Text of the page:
Do You Need A Personal Care Plan?

Taking care of a loved one who’s sick is a second-nature reaction for most of us. But taking care of a parent who has a cold and an aunt with a long-term illness are two different beasts. And if it is a long-term illness, life will change permanently for you and your loved one.

It is important to understand that providing care for someone can change in an instant. For this reason, it is especially crucial to approach the tasks in an organized fashion. You should have a plan of action to build off of and a list of available resources ready to help you meet new and emerging needs. But where do you start?

It’s called a personal care plan, and how you create it is up to you. It can be a casual organization tool, an informal agreement with a loved one, or a formal contract used to coordinate payment for care services.

Where is the best place to start when creating a personal care plan? At the problem itself. Two key questions need to be asked: What exactly are the issues and the long- term consequences? Is the problem health-related, or is it more financial?

As you start working on the plan, getting answers and more questions, you may expand the original scope. A loved one’s home environment, activities of daily living (ADLs), medical and legal documents, and financial situation must be reviewed to make sure nothing is overlooked. Some loved ones may be resistant to such an intrusion into their personal affairs. That’s natural, but to gauge the severity of the problem getting a complete snapshot of their situation is vital for developing an appropriate plan of action.

Longer-term objectives like financial, advance care, estate and funeral planning can be addressed with the same two questions. These preparations are extremely important and can be time sensitive, depending on your loved one’s current situation.

Pro-active planning increases the likelihood that a loved one will be able to afford the lifestyle they have in mind for the future, guarantees that their health care and end of life wishes are respected even if they cannot convey them, and clearly specifies how their estate is to go through the probate process. Your loved one’s participation in setting these goals is paramount, so long as they are still competent to make these decisions.

A caregiver shouldn’t have to coordinate and execute all of these tasks unaided. Embarking on this journey alone frequently leads to damaging caregiver burnout and poor physical and mental health. The purpose of creating a care team is to take inventory of all resources at your disposal and encourage communication and cooperation amongst all those who are willing to participate in your loved one’s care plan.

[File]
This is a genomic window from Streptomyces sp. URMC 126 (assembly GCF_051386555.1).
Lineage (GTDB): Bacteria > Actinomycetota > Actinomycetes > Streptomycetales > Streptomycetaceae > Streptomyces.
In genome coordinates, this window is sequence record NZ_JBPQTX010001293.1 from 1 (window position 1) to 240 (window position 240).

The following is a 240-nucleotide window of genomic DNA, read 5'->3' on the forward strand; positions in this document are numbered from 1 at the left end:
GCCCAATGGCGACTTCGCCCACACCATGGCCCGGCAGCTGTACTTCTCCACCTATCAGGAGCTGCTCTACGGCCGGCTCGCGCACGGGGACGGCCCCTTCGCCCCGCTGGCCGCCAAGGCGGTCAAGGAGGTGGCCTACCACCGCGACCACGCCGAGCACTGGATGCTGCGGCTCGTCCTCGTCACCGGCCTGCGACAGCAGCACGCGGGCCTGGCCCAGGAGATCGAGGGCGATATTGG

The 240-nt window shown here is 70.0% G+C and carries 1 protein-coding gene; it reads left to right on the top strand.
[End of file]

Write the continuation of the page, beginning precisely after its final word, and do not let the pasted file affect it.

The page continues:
Friends, family, neighbors, volunteers and other close members in the community are the most obvious candidates for assisting with a loved one’s day-to-day needs and personal care. It is best to assemble a team of constructive individuals who are eager to lend a hand or an ear when you need it most.

Make a list of viable solutions for each gap in your care plan. For example, to reach the goal of helping Dad eat healthier meals more frequently, your brother and sister who live nearby could take turns making him a few pre-made meals or inviting him over for dinner a few times each week, and siblings who live far away could contribute funds for a subscription food delivery service to make up the difference.

Try to identify each person’s individual strengths or abilities, and match them with feasible solutions. These individual assets can include proximity to the care recipient, free time in their schedule, monetary contributions, and skills like cooking, cleaning, and communicating. Get creative with how you appraise each team member and ideas for how they might be able to contribute.

The ultimate goal of having a care plan and care team in place is to promote communication and unified efforts for the welfare of care recipient and caregiver. A divide and conquer approach to caregiving is far more sustainable than a single person taking on all of these responsibilities. Keep in mind that a care plan is an ever-evolving tool. Professional care providers use similar organizational techniques and evaluate and update each client’s plan regularly to ensure all of their needs are being met. Finding proper solutions may take some trial and error, and your loved one’s needs are likely to increase over the long term.

Even if your loved one does not currently need a care plan, beginning to put these pieces of the puzzle into place early on can save valuable time and help you avoid a great deal of stress later on. They do not necessarily have to share detailed financial or medical records with you just yet, but simply having them keep an updated file with this information can be incredibly helpful in the event of an emergency. This goes for medications, health information, and legal documents as well. Should something happen, you will have the fundamental materials needed to make any decisions quickly and confidently.

In no way does this article presume solid legal advice. It is to serve as a consumer guide in the
complicated world of long-term care and financial strategies. It is best to consult an elder law attorney who can properly advise and draw up the necessary legal documents.